Skills, drills, and too much of a good thing

by on October 12, 2015
in Practice Design

Coach Nick sent a tweet with the video above. 

If you want to practice like an NBA team, there you go: More three-man weaves! Otherwise, check out Fake Fundamentals!

As I thought about the three-man weave, and drills that I use in practice, I remembered an old axiom that I heard from Lute Olson or Rick Majerus: Every shooting drill is a passing drill. I do not do any form passing drills because players practice their passing technique throughout practice in other drills. Of course, in the NBA, that is not necessarily true. NBA teams, and many high-level college teams, have managers, assistant coaches, and player development guys to pass the ball during practice.

I watched a BCS program work out in the offseason several years ago. There were three players and 19 support staff members on the court: They had the four coaches (head coach + 3 assistants), a director of basketball, a strength coach for basketball, interns, managers, etc. The players did not have to do anything for themselves: Someone brought them water, rebounded their shots, passed them the ball, etc. What’s wrong with making players pass to each other? I noticed this before a soccer game last week: The coach passed the ball to players who attempted a shot on goal. Now, I understand that the coach likely passed the ball to the players because he worried that the players’ passes may not have been perfect, and he wanted the players to practice their shooting. But, what happens in games? The coach will not pass them the ball. Players will, which means they may have to shoot after receiving a poor pass. Volleyball coaches are notorious for setting to their hitters so the hitters receive more repetitions, but that ignores the interaction between the setter and the hitter in the game. If practice includes drills similar to these:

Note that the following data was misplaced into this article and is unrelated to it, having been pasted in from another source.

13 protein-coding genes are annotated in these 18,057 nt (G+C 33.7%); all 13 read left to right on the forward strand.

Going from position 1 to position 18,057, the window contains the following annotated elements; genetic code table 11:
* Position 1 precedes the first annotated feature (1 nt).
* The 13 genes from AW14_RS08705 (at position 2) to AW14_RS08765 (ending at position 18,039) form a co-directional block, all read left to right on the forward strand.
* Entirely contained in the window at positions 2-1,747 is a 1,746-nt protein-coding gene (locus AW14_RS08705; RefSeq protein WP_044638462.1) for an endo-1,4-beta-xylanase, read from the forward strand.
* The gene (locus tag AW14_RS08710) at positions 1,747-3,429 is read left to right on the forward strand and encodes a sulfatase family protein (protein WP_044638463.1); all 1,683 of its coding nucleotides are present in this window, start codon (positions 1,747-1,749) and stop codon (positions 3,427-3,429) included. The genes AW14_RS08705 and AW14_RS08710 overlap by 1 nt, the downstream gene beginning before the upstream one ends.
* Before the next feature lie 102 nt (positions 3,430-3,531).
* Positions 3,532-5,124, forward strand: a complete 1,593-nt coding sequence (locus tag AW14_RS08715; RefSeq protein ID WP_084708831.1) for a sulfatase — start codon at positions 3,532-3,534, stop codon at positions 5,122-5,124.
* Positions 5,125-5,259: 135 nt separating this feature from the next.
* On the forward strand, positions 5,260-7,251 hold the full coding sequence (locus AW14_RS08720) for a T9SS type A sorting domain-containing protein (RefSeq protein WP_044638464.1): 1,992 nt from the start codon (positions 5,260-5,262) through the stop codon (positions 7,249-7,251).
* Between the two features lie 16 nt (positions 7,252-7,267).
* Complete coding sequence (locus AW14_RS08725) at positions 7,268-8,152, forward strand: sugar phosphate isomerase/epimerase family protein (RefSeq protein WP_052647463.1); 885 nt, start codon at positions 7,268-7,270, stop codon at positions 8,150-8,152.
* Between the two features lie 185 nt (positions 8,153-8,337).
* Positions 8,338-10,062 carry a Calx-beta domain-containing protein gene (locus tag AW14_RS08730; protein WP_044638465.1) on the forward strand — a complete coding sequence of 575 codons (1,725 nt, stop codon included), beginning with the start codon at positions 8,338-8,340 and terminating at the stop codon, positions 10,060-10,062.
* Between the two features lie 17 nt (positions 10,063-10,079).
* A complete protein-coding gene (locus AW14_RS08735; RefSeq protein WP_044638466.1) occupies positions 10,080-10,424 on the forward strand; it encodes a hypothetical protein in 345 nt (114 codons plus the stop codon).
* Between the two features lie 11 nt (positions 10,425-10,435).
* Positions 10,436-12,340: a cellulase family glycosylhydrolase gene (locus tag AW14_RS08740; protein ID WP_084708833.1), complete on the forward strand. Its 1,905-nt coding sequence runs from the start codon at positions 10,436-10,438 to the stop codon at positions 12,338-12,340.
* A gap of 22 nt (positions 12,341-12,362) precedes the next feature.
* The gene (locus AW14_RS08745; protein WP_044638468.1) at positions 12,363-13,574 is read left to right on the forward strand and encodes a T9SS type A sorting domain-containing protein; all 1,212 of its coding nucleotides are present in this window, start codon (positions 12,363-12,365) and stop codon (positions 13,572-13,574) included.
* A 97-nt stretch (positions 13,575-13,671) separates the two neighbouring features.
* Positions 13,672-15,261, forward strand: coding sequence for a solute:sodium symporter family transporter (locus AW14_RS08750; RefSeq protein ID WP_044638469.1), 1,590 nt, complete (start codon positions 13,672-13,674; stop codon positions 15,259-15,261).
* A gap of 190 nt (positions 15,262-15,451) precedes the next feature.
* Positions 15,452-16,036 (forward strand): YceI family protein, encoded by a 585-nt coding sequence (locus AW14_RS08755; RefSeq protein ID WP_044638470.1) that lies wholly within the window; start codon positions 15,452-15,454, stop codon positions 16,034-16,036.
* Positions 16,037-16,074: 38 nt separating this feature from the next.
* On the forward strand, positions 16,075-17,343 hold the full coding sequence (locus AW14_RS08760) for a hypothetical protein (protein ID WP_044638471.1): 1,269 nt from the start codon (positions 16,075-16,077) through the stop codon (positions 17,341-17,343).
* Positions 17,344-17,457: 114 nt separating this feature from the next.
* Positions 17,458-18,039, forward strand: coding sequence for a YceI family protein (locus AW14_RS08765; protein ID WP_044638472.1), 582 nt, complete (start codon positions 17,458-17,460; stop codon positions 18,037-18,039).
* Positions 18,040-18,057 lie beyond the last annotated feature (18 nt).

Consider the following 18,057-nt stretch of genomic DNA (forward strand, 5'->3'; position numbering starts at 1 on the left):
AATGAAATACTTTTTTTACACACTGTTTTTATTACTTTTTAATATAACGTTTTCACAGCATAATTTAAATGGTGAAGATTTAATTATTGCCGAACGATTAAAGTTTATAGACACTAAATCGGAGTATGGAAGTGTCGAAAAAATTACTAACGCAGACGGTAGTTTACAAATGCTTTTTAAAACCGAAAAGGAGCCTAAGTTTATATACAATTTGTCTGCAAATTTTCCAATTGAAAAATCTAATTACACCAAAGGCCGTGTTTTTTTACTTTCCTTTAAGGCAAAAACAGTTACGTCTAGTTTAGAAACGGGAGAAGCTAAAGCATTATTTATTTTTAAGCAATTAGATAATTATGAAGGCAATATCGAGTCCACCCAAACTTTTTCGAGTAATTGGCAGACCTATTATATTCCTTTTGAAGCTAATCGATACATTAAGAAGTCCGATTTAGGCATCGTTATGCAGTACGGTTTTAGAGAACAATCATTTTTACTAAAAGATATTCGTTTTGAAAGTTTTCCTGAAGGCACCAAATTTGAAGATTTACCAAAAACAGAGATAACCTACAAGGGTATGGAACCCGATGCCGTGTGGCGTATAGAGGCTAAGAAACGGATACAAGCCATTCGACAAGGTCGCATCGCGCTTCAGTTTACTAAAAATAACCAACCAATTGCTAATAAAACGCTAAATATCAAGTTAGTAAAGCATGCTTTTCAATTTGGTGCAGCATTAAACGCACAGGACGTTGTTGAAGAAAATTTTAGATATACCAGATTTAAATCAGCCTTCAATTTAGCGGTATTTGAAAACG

Do players need additional form passing practice? Of course, these passes are nothing like passes that one throws in a game, but neither are the passes thrown in the three-man weave. Therefore, maybe college and professional teams have too much of a good thing with the managers and interns. They actually have to do form passing drills because they otherwise do not throw passes in drills.

By Brian McCormick, PhD
Director of Coaching, Playmakers Basketball Development League
Author, The 21st Century Basketball Practice and Fake Fundamentals

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